I think this year was my 5th IRMS Conference. A mere amateur perhaps compared to some but with that much committed I think I can register valid comment and this year I’m pleased to be able to reflect on what I felt was a noticeable ‘sharper’ event. Its clear that the formula for IRMS Conference is well established but within that consistency it was great to see that ‘sharpness’ embodied in a more focused and impactful gala dinner and awards – the show piece for Conference.

Thinking more about the business of information, which of course is why IRMS exists, I had two personal agenda points in my mind this year. The first, the measurement of information health/quality/value and the second the skills and focus of information professionals in the age of electronic content (social, structure, unstructured, whatever). At Conference it was the latter that got most airing as I sought to better my understanding of how records managers and other information professionals start and develop; for me, the key question is how are these people being provided the essential foundations for dealing with ‘mega’ terabyte scale information?

An information hierarchy of needs is at the heart of this question and its application at scale is what IRMS’ target demographic needs to address if it is to enhance its standing and add value to its business customers. However, in a limited canvassing of Conference delegates it was hard to find evidence of how the profession and IRMS is actively addressing the challenge. It was great to speak to newly-minted records/archive managers, IRMS execs and others but few, if any, could describe anything beyond personal endeavour and an on-the-job approach to up-skilling in this way.

For sure, my sample would certainly not withstand scientific rigour, but I had hoped that it would have been easier to find a good example. Maybe the profession has more pressing needs? From my perspective its hard, however, to think of one given the proliferation of data, the increasing imperative placed on its good governance by regulation and the extent to which solutions are becoming practical. In my experience, this situation is leaving a vacuum which is being filled by IT, legal teams and consultants and forward-looking organizations investing in their own people resources. With respect to those people, none of these are good things in the long term:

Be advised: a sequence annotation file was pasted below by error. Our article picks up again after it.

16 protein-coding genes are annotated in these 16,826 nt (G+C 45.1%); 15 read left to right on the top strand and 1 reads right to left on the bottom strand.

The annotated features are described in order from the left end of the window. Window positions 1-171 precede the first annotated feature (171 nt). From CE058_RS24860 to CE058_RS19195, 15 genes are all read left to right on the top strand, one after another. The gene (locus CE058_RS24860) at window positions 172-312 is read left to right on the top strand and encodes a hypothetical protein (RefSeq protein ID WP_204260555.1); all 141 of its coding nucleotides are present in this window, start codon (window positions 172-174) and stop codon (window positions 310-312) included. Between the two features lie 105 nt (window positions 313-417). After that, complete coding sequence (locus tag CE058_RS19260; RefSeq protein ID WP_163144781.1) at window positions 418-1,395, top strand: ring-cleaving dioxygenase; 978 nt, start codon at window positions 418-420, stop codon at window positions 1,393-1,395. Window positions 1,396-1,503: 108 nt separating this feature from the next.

• IT has other things to do and its development is necessarily aimed at information technology and infrastructure.
  • Consultants and legal teams are expensive. Legal is always matter-focused and usually reactive and consultants come and go.
  • Organizational investment meets a certain need but, on its own, does not build a profession or development path that does a good job of advancing thinking for the future.

So, staying with the IRMS Conference 2016 theme of this article, I guess I’m asking if and how IRMS, its Conference and records management in general is responding and preparing its members for current information challenges? The new records managers I met described little content in their education and professional qualifications relevant to my question; further, the content of IRMS events I have attened has been insuffient in my view to make any real difference. This is clearly an opportunity and a challenge. In five years time, who will be using Active Navigation’s technology and similar solutions? I think an advanced type of records manager could play an important role here but, then again, maybe others will step in. I’d love some feedback from those in the know if I’ve missed something here.